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Creativity is fundamentally about expanding and enhancing our lives – it’s about tapping into our wealth.


At the core of this is a need to acknowledge the challenges we face and embrace our collective creativity to move beyond them.


This requires us to tap into our ability to develop cross cultural relationships, to eat, move and think healthily AND to live with our natural heritage in ways that are not polluting or prevent good living for others now or in the future. 


I can work with you to develop imaginative, original and insightful responses that result in genuine improvements.  I can provide you with the techniques and tools to help demystify and unearth the processes that lie beneath creativity. 

These tools also draw on psychology, neurobiology, anthropology and ecology. They can:


  • unblock your creativity

  • help you to develop lifelong creative habits

  • improve your creative fitness

  • encourage you to read, listen, analyse and respond innovatively to a range of situations including business, planning, design, health and sustainability

  • help you to tell stories

  • help you to imagine, visualise and make ideas happen.


I have been on mission to revitalise the significance of creativity for over two decades. My experience is genuinely interdisciplinary, with both practical and scholarly expertise in the arts as well 15 years’ experience lecturing, writing and speaking across university and the public and private sectors.  These diverse strands have been bought together through PhD research dedicated to enhancing our understanding of creativity.


Through a rich mix of influences – from working with leading film, TV, music and arts professionals, to front-runners in sustainability and health policy and planning as well as global watch dogs like the World Health Organisation – I have initiated projects such as hand building sustainable buildings, numerous photographic and installation artworks, costume and event designs, while publishing and presenting at national conferences.


Creativity is more than brainstorming and a kind of mental activity. I use practical tools based on mounting scientific evidence that shows we have bypassed the skill of listening with our hands, our bodies and our senses – our limited sensory intelligence has impacted the way we pay attention, explore, solve problems and build from day to day.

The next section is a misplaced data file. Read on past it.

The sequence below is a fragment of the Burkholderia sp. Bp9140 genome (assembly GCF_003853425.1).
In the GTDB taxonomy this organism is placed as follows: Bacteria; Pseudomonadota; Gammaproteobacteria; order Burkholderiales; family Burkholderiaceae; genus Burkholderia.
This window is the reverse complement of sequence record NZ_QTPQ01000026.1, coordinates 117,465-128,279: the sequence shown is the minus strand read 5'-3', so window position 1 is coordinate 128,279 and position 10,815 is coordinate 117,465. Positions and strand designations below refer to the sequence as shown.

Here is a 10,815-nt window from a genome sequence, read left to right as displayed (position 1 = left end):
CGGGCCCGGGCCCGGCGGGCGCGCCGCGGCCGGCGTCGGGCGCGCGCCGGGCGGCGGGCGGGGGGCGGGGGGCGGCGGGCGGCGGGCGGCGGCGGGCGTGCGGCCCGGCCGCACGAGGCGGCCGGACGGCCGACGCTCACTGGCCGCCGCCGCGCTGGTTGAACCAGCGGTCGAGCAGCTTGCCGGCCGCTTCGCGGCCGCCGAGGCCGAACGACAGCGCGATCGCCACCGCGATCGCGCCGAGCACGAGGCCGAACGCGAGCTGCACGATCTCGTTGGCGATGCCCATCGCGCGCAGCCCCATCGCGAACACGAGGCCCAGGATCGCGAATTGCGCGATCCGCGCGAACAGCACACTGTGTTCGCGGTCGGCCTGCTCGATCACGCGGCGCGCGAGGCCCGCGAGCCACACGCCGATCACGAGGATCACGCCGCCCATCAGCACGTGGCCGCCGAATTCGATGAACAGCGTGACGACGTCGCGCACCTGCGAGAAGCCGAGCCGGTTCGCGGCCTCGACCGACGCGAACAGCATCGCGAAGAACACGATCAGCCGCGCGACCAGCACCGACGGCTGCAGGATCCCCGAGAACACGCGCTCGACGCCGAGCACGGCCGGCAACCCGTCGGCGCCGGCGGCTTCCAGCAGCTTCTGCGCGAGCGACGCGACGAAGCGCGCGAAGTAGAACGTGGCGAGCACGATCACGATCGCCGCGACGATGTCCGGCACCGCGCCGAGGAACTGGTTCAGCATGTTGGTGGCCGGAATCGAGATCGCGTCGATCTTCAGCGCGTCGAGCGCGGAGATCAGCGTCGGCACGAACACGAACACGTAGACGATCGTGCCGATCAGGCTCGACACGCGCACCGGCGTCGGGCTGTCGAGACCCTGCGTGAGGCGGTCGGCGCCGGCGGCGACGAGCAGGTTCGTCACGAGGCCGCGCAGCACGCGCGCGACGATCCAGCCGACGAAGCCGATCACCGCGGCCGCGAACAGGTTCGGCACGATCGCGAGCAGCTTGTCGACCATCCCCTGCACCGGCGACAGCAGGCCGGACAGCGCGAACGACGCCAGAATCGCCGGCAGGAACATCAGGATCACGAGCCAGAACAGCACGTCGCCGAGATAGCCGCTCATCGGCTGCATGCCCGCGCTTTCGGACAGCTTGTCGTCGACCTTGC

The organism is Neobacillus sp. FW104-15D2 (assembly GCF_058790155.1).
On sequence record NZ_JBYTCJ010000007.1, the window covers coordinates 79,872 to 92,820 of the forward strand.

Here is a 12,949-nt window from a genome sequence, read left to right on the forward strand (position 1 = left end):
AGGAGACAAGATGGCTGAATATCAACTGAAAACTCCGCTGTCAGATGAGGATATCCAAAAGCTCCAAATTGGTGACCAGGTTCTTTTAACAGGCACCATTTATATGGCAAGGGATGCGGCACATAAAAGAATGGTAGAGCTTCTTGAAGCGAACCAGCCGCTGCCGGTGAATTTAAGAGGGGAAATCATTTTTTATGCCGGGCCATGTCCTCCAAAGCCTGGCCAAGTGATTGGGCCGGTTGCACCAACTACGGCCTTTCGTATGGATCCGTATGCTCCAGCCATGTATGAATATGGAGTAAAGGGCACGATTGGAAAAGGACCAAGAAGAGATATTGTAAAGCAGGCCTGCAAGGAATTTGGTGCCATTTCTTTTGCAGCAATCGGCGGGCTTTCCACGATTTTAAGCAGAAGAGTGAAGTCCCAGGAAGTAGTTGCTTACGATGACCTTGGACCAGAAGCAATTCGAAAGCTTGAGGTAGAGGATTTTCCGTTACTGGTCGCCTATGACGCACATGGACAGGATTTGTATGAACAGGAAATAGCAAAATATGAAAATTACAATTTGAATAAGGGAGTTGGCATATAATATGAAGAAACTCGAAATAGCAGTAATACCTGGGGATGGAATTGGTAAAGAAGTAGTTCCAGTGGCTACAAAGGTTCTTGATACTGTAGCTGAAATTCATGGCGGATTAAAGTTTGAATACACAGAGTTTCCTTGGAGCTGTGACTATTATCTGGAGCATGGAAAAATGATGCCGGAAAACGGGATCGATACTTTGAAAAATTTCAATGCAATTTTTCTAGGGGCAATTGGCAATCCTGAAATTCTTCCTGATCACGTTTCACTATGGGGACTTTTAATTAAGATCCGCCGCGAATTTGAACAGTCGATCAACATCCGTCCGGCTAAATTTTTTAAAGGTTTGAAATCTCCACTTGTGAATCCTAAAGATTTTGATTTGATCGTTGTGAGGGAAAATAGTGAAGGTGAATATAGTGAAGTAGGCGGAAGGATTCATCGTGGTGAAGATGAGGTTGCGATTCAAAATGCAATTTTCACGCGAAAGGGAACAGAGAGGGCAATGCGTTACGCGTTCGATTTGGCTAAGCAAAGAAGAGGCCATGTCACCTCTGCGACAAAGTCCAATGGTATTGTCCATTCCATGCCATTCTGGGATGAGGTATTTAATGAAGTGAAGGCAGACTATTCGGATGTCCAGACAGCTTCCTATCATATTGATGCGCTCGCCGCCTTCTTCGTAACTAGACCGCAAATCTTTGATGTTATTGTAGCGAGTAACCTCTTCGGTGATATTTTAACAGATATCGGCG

To meet this challenge, I use creative tools to help you recognise and include the qualities that come from creativity to enrich everything you do.

It’s from this mix of the arts, business, community, research and learning that I weave together  an understanding of how creativity and innovation can help us do things better.


  • But what is creativity?

  • How do we harness creativity? 

  • How can creativity solve problems?

  • How can creativity help us innovate and do better?










*Photographic artworks by Barbara Doran


Improvisation stimulates new ideas - new kinds of associations. Recent research mapping brain activity in jazz and rap artists have shown this in action.


Creative activities are uniquely linked to our memories and curiosity. More and more, we are finding evidence that the processes and practices of the arts   - be it visual, dance, music, film or writing  - causes us to think and link to one another (and our bodies) differently. 


In working with you I will help you to use your own unique, creative processes that attract and ignite
your passions. At the same time, I’ll work with you
to enhance your awareness of how and what your
are doing.



Working with your hands helps us bond and counter balances stress.  Neuropsychiatrists and evolutionary anthropologists have discovered that a variety of artistic practices help produce oxytocin – the bonding hormone that also helps neutralise cortisol, the stress hormone. 


Psychological studies in embodied cognition have found that moving our bodies helps stimulate new ideas. Drama helps generate ‘glimpses of insight’ and builds motivation. Even our posture regulates what kind of emotion we draw on: an assertive posture increases adrenaline and a downward movement stimulates depressed memories. Dancers and actors use this awareness to tell their stories.


We also know our imaginations rely on memory and our memories are ignited by using different kinds of materials and play. Intuitively we might know there's a difference between using pens, paints and charcoal but we can actively and playfully use them to stimulate our memories and imaginations

* See the library links for inspiring talks, books and links.

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